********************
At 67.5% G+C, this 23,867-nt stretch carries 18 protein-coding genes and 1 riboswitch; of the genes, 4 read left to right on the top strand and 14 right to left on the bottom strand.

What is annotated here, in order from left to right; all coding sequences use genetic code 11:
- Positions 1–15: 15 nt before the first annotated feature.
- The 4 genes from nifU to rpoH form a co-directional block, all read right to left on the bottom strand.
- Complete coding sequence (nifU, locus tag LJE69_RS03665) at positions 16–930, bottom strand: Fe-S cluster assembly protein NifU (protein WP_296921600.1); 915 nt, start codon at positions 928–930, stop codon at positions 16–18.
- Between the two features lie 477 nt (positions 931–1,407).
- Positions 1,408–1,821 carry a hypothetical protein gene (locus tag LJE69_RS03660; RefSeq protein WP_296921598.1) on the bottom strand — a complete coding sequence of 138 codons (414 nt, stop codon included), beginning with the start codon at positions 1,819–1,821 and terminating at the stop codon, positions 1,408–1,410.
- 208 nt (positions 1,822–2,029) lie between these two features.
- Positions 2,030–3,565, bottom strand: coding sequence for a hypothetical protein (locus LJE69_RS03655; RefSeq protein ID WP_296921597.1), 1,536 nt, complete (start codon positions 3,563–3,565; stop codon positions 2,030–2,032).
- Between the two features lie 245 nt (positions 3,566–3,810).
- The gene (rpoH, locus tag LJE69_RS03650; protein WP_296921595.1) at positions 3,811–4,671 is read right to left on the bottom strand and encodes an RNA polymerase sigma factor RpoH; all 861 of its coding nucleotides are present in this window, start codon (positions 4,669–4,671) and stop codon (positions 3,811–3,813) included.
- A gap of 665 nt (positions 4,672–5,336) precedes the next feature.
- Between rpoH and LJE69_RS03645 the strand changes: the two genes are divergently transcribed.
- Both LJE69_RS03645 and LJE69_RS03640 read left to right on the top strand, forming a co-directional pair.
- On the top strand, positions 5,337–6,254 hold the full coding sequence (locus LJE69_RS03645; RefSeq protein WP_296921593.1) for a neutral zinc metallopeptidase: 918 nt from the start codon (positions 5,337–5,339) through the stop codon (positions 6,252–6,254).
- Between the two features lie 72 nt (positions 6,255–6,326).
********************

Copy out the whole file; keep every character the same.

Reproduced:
At 67.5% G+C, this 23,867-nt stretch carries 18 protein-coding genes and 1 riboswitch; of the genes, 4 read left to right on the top strand and 14 right to left on the bottom strand.

What is annotated here, in order from left to right; all coding sequences use genetic code 11:
- Positions 1–15: 15 nt before the first annotated feature.
- The 4 genes from nifU to rpoH form a co-directional block, all read right to left on the bottom strand.
- Complete coding sequence (nifU, locus tag LJE69_RS03665) at positions 16–930, bottom strand: Fe-S cluster assembly protein NifU (protein WP_296921600.1); 915 nt, start codon at positions 928–930, stop codon at positions 16–18.
- Between the two features lie 477 nt (positions 931–1,407).
- Positions 1,408–1,821 carry a hypothetical protein gene (locus tag LJE69_RS03660; RefSeq protein WP_296921598.1) on the bottom strand — a complete coding sequence of 138 codons (414 nt, stop codon included), beginning with the start codon at positions 1,819–1,821 and terminating at the stop codon, positions 1,408–1,410.
- 208 nt (positions 1,822–2,029) lie between these two features.
- Positions 2,030–3,565, bottom strand: coding sequence for a hypothetical protein (locus LJE69_RS03655; RefSeq protein ID WP_296921597.1), 1,536 nt, complete (start codon positions 3,563–3,565; stop codon positions 2,030–2,032).
- Between the two features lie 245 nt (positions 3,566–3,810).
- The gene (rpoH, locus tag LJE69_RS03650; protein WP_296921595.1) at positions 3,811–4,671 is read right to left on the bottom strand and encodes an RNA polymerase sigma factor RpoH; all 861 of its coding nucleotides are present in this window, start codon (positions 4,669–4,671) and stop codon (positions 3,811–3,813) included.
- A gap of 665 nt (positions 4,672–5,336) precedes the next feature.
- Between rpoH and LJE69_RS03645 the strand changes: the two genes are divergently transcribed.
- Both LJE69_RS03645 and LJE69_RS03640 read left to right on the top strand, forming a co-directional pair.
- On the top strand, positions 5,337–6,254 hold the full coding sequence (locus LJE69_RS03645; RefSeq protein WP_296921593.1) for a neutral zinc metallopeptidase: 918 nt from the start codon (positions 5,337–5,339) through the stop codon (positions 6,252–6,254).
- Between the two features lie 72 nt (positions 6,255–6,326).